Growing Salad Herbs


| April/May 2005



I love salads, and would like to know more about growing and using salad herbs. Which ones are best, and how do I handle them so they don’t turn mushy?


We tend to think of culinary herbs as seasonings, but for several hundred years, Europeans have enjoyed a special group of plants as “sallet” herbs, grown especially for eating raw after first dipping them into a dish of salt. Many of these herbs, such as arugula, sorrel and dandelion, taste best when the leaves are quite young, so salads have historically been regarded as a special treat of spring. In addition to their fresh flavors, many spring greens are loaded with vitamins A and C, so their renown as nutritional pick-me-ups is well deserved.

A long list of herbs can be added to salads, including all types of parsley, fennel and chives. The cucumber-flavored young leaves of salad burnet work well in summer salads, and in the fall I like to grow English watercress, which becomes sweeter and crisper as autumn turns to winter. But in late spring and early summer, it is best to take a French approach to salad herbs by growing mixtures of salad-worthy plants known as mesclun. You can buy mesclun in seed packets, or make up a mixture of seeds yourself. Common salad herbs included in mesclun include arugula, chervil, endive, leaf lettuce, mustard greens and parsley, but mesclun packets are often full of surprises. Mail-order seed companies such as Cook’s Garden ( sell several mesclun mixtures that vary in color, flavor and spiciness. These mixtures are an excellent way to discover new salad herbs for your garden such as mizuna (a Japanese mustard), cutting celery and mache, a cold-hardy leafy green that will grow through the winter in Zones 6 to 9.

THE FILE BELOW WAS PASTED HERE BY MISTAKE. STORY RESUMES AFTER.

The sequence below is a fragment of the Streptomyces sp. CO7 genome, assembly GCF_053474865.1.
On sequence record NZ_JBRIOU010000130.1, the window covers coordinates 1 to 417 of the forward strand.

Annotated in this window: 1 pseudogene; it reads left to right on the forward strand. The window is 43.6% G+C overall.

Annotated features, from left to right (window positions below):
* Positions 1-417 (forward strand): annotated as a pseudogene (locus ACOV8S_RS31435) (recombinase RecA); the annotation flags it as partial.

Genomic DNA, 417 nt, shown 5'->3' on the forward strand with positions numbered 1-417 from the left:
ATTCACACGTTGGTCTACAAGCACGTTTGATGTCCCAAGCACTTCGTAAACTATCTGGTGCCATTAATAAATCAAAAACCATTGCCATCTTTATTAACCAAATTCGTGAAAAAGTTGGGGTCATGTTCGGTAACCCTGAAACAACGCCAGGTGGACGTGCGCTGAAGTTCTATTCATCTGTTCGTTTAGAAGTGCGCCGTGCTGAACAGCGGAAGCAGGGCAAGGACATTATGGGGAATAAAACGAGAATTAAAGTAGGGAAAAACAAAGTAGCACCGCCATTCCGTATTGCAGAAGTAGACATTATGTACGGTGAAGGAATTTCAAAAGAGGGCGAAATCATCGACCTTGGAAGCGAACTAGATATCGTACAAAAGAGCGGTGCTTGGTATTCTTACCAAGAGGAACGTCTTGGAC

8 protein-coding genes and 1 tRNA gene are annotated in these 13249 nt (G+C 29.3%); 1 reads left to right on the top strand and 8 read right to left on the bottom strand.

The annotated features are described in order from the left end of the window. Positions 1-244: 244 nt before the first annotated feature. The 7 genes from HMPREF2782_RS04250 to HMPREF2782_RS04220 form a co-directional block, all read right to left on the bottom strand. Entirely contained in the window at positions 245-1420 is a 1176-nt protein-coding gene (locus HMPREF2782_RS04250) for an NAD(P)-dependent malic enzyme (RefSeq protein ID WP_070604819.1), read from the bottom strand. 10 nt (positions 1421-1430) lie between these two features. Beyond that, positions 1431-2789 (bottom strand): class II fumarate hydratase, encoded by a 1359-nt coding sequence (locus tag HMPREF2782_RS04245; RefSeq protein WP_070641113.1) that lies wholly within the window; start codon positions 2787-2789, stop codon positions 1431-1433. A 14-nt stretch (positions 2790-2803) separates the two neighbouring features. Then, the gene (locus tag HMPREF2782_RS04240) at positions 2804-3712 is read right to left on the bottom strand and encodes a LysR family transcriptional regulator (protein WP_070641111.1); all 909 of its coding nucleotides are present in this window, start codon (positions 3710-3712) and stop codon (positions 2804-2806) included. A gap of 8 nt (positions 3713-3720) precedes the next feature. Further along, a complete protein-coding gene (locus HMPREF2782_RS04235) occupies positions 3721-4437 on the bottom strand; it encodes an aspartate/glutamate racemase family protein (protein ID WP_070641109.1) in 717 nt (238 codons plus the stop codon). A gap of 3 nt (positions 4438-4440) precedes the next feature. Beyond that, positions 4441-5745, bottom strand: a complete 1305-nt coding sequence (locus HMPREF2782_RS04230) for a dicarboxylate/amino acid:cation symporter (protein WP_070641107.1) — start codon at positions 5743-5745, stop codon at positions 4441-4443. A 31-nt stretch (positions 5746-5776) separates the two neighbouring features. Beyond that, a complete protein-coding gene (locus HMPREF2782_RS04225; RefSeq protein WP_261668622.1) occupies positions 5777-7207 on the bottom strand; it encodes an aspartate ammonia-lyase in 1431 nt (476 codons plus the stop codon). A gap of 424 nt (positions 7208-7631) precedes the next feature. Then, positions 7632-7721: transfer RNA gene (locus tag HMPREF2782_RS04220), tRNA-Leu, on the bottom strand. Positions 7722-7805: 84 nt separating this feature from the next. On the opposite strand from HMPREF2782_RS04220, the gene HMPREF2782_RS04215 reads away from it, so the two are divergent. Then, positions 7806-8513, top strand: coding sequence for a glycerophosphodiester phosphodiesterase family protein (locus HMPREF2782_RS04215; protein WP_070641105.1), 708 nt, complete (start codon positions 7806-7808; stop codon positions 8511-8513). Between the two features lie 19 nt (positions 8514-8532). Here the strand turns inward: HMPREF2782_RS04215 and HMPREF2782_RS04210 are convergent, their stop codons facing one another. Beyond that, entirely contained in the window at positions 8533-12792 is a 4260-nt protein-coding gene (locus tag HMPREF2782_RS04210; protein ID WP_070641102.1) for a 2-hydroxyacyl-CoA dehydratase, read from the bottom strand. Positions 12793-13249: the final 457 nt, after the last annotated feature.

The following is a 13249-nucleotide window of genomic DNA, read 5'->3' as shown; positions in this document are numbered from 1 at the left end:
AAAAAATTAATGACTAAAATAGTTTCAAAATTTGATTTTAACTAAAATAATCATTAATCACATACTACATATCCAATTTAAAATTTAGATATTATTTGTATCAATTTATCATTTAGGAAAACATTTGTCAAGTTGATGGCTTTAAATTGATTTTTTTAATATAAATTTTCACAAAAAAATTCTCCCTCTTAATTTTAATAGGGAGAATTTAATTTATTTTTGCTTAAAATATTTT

Mesclun is meant to be harvested young, as baby greens, and most of the plants in mesclun mixtures have very shallow roots. So, you can grow mesclun in shallow containers only 3 inches deep, or as a pretty edging in your herb garden. Make two or three small sowings a week apart in spring, starting as soon as your last hard freeze is over. Mesclun mixtures taste best when grown in cool weather, so unless you live in a cool climate, grow mesclun only during cooler times of the year.

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